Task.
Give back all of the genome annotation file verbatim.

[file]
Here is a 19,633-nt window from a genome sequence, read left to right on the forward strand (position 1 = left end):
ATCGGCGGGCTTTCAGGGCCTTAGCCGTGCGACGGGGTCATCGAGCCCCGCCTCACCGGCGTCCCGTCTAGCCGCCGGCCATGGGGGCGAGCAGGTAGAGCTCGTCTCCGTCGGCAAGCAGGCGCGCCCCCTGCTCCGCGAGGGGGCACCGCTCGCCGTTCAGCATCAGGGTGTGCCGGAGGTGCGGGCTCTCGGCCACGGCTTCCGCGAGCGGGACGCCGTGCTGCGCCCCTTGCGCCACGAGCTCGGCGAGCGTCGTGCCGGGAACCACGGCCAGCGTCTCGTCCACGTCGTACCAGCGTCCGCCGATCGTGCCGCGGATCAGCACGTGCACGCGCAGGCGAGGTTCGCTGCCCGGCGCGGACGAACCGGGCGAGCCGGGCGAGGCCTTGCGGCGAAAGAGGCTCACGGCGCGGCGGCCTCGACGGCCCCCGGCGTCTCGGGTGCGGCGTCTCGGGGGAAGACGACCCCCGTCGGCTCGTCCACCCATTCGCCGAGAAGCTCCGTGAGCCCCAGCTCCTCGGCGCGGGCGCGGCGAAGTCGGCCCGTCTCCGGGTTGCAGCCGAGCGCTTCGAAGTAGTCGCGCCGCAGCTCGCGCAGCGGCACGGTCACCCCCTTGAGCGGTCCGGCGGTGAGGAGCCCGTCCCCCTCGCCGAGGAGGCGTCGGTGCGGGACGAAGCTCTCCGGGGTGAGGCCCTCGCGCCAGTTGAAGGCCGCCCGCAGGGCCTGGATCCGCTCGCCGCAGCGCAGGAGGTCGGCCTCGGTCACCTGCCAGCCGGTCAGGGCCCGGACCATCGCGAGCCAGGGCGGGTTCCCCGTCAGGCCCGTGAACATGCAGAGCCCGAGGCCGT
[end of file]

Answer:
Here is a 19,633-nt window from a genome sequence, read left to right on the forward strand (position 1 = left end):
ATCGGCGGGCTTTCAGGGCCTTAGCCGTGCGACGGGGTCATCGAGCCCCGCCTCACCGGCGTCCCGTCTAGCCGCCGGCCATGGGGGCGAGCAGGTAGAGCTCGTCTCCGTCGGCAAGCAGGCGCGCCCCCTGCTCCGCGAGGGGGCACCGCTCGCCGTTCAGCATCAGGGTGTGCCGGAGGTGCGGGCTCTCGGCCACGGCTTCCGCGAGCGGGACGCCGTGCTGCGCCCCTTGCGCCACGAGCTCGGCGAGCGTCGTGCCGGGAACCACGGCCAGCGTCTCGTCCACGTCGTACCAGCGTCCGCCGATCGTGCCGCGGATCAGCACGTGCACGCGCAGGCGAGGTTCGCTGCCCGGCGCGGACGAACCGGGCGAGCCGGGCGAGGCCTTGCGGCGAAAGAGGCTCACGGCGCGGCGGCCTCGACGGCCCCCGGCGTCTCGGGTGCGGCGTCTCGGGGGAAGACGACCCCCGTCGGCTCGTCCACCCATTCGCCGAGAAGCTCCGTGAGCCCCAGCTCCTCGGCGCGGGCGCGGCGAAGTCGGCCCGTCTCCGGGTTGCAGCCGAGCGCTTCGAAGTAGTCGCGCCGCAGCTCGCGCAGCGGCACGGTCACCCCCTTGAGCGGTCCGGCGGTGAGGAGCCCGTCCCCCTCGCCGAGGAGGCGTCGGTGCGGGACGAAGCTCTCCGGGGTGAGGCCCTCGCGCCAGTTGAAGGCCGCCCGCAGGGCCTGGATCCGCTCGCCGCAGCGCAGGAGGTCGGCCTCGGTCACCTGCCAGCCGGTCAGGGCCCGGACCATCGCGAGCCAGGGCGGGTTCCCCGTCAGGCCCGTGAACATGCAGAGCCCGAGGCCGT